If an Arminian is going to raise intellectual objections to the Reformed theology of prayer, then it won’t to for the Arminian to deflect intellectual objections to his own alternative by appealing to God’s immanence, transcendence, or whatever. Intellectual objections cut both ways.

Put another way, if this were a purely exegetical question, then it would be sufficient to do our exegesis and bracket the how-to questions.

However, this debate is not limited to exegetical theology. It spills over into philosophical theology. It involves initial assumptions regarding the nature of time, eternity, agency, causality, possibility, actuality, counterfactuality, retrocausation, truthmakers, &c. These are largely philosophical issues.

For that matter, even terms like divine “transcendence” and “immanence” are linguistic placeholders. When it comes to actually defining divine transcendence, immanence, and their interrelation (e.g. God’s relation to time), we have to compare and contrast specific philosophical models.

Therefore, an appeal to divine omnipotence or whatever to deflect the how-to question won’t do at this juncture. To the extent that this is a philosophical debate, with competing philosophical models, then these models have to stand on their own two feet. They must be plausible and coherent in their own right.

An argument from authority is out of place here, for we’re not dealing with a datum of pure revelation. Rather, many of the key details are underdetermined by revelation.

J.C. Thibodaux

“Answers to prayer are rather the results of God willingly perceiving our prayers within time”

i) In what sense does God “perceive” our prayers? Is “perception” being used in a metaphorical sense? What does this claim literally mean?

ii) In what sense does God “willingly” perceive our prayers? Does this mean that God, through an act of self-limitation, could make himself ignorant of our prayers–but chooses not to?

iii) If answers to prayer are the “result” of “God perceiving” them “within time,” then the divine perception of our prayers is temporally subsequent to our prayers. Likewise, the decision to answer our prayers is subsequent to our prayers–since the decision is contingent on his perception–according to this temporal/perceptual framework.


I’ll venture some comments on Arminian1’s response.

“This is fine, except that James’s examples do not serve as good examples of the sphere of relations we are talking about most specifically, i.e., interpersonal relations. In the case of one person making a request of another, the request can only be a geniune cause if it actually influences the granter of the request to grant the request.”

Of course, that’s a key contention of open theism. Is Arminian1 an open theist? If not, then he needs to explain how he can make a key concession to open theism without capitulating to open theism in toto.

“Or we could use Piper’s definitions.”

Actually, we shouldn’t. That was the starting point for Justin Taylor. But the debate has moved beyond that.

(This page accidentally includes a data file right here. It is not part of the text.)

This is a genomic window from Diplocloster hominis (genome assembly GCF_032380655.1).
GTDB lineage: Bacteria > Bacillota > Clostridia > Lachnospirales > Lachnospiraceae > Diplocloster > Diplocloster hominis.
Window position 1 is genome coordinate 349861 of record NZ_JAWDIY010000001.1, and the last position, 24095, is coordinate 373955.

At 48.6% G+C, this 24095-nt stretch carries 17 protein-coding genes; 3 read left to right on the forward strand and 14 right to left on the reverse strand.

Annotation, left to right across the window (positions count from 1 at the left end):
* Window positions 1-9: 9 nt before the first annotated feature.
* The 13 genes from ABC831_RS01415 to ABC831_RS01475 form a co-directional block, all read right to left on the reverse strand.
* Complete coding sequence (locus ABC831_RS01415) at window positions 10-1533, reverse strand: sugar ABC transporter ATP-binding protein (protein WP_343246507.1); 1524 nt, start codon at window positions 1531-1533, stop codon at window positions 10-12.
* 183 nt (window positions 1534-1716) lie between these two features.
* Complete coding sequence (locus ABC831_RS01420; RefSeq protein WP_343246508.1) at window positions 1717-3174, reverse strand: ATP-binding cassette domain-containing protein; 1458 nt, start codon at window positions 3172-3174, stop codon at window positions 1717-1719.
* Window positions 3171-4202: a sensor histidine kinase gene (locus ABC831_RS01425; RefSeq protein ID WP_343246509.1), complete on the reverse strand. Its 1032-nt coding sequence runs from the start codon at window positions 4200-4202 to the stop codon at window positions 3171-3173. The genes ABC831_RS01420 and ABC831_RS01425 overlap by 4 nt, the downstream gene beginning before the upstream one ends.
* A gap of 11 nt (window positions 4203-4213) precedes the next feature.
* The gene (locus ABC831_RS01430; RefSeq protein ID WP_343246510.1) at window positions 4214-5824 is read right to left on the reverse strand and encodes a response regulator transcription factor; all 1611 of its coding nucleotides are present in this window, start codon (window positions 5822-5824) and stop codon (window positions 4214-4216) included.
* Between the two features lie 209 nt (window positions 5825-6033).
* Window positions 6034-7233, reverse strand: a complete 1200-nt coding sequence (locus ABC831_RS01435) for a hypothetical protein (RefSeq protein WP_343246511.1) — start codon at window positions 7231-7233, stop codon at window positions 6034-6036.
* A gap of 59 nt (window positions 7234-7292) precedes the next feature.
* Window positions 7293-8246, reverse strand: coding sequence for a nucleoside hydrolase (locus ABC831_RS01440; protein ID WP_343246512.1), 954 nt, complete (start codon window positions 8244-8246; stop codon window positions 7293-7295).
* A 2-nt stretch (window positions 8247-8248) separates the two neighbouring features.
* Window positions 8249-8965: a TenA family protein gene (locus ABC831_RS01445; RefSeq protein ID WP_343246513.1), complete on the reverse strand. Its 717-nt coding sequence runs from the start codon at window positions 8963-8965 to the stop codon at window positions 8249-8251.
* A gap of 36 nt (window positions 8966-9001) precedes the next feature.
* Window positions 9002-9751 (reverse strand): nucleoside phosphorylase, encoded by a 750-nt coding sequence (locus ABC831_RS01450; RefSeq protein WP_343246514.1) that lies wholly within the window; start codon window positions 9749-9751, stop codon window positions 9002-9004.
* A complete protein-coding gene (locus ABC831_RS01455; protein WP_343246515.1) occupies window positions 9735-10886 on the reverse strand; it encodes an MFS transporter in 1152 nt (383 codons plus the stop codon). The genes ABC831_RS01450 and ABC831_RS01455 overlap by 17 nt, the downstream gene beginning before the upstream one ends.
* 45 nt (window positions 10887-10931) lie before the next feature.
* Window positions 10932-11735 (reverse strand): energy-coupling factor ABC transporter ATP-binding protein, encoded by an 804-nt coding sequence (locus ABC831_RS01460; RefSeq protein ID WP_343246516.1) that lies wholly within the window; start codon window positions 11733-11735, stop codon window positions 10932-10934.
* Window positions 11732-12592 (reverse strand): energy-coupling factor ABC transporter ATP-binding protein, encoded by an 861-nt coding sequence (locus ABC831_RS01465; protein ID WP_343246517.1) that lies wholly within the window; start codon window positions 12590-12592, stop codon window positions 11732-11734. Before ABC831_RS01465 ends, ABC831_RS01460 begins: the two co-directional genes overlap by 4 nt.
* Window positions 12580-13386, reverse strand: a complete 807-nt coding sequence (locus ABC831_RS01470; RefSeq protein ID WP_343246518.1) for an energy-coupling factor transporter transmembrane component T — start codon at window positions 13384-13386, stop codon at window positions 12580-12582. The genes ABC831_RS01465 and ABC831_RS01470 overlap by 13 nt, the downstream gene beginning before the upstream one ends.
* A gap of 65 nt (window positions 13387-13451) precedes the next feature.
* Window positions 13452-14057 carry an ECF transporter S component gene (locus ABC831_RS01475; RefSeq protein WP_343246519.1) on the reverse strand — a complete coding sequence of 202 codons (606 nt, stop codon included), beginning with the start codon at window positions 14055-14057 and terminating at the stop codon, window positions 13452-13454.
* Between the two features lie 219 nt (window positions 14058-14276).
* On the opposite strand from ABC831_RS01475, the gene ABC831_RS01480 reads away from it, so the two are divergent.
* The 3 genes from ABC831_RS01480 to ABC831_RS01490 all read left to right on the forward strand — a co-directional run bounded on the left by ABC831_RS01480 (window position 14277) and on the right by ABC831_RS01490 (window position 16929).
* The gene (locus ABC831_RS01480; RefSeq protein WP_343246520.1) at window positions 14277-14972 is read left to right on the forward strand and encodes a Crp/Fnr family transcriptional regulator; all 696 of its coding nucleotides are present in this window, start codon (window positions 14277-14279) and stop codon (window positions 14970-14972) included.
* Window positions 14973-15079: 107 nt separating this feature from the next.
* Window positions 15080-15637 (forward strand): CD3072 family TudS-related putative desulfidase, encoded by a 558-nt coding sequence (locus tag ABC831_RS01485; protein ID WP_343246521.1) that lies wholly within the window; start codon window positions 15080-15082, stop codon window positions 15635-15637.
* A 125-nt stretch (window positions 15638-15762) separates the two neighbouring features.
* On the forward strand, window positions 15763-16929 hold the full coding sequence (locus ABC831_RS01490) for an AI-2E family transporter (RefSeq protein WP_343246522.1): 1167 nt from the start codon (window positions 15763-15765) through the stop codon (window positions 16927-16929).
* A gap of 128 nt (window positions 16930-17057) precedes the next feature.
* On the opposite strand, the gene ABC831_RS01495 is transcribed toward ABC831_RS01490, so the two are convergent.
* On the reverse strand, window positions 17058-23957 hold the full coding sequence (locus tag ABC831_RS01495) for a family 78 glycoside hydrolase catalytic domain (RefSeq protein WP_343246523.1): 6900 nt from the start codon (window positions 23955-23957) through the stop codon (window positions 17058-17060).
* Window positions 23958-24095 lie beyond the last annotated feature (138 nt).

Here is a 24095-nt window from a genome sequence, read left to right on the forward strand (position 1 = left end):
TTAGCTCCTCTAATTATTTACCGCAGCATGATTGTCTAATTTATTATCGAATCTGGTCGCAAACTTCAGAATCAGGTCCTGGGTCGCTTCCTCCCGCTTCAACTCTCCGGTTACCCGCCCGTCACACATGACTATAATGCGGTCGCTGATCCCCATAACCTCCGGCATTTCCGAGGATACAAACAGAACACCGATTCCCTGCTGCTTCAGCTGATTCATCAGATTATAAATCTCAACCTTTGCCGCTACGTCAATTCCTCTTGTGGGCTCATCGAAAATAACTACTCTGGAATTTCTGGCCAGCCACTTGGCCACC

Piper is a preacher and Bible scholar. His definition is a popular definition, not a technical definition. If Arminian1 is going to critique the logical and/or metaphysical coherence of the Reformed doctrine of prayer, then we need to recast the issue in more philosophically stringent terms.

“If God transcends time, that is not to say that he “therefore does not exist in a series of moments”, but that he is not bound by any series of moments. That is, he can exist partially in a series of moments, yet he goes beyond them, is not limited by them, and can also be outside of them. He . . . transcends them.”

That’s an assertion. Arminian1 needs to show how it’s coherent to claim that God can “exist partially in a series of moments, yet also be outside of them.”

“While not necessarily committed to divine temporality, physicist Hugh Ross has shown how God could use extra dimensions (there are at least 11 dimensions that we know of scientifically, and there could be many more) in such a way (see his book Beyond the Cosmos).”

No, science has not shown that there are 11 dimensions to space. That’s merely a postulate of string theory. And string theory is quite controversial. It’s not a well-established theory, like Relativity or quantum mechanics.

“How else are we to speak of God’s decision? Is it not an event? If not, then it never happens, which is to say God never decides, which renders talk of God’s decisions absurd.”

It’s easy to say how else we’re to speak of it. There was never a time when God was undecided.

“It is unwise to base an objection to God’s ability to base his decisions to some extent on the actions of human beings performed in time on one’s view of God’s relationship to time when our understanding is so limited, God is so immense, and there are various models that can conceivably account for this.”

One problem with this statement is that it’s an appeal to mystery. But that cuts both ways. On the one hand, Arminian1 is raising an intellectual objection to the coherence of Reformed theology vis-à-vis prayer. On the other hand, he retreats into mystery to shield the Arminian alternative from rational scrutiny. That’s special pleading. Either both sides can appeal to mystery or else both sides are subject to rational scrutiny.

“I don’t see the problem [i.e. retrocausation]. This is grounded in God’s omnipotence and eternity. God is so great that he can encompass time and eternity and make something like this happen if he so chooses.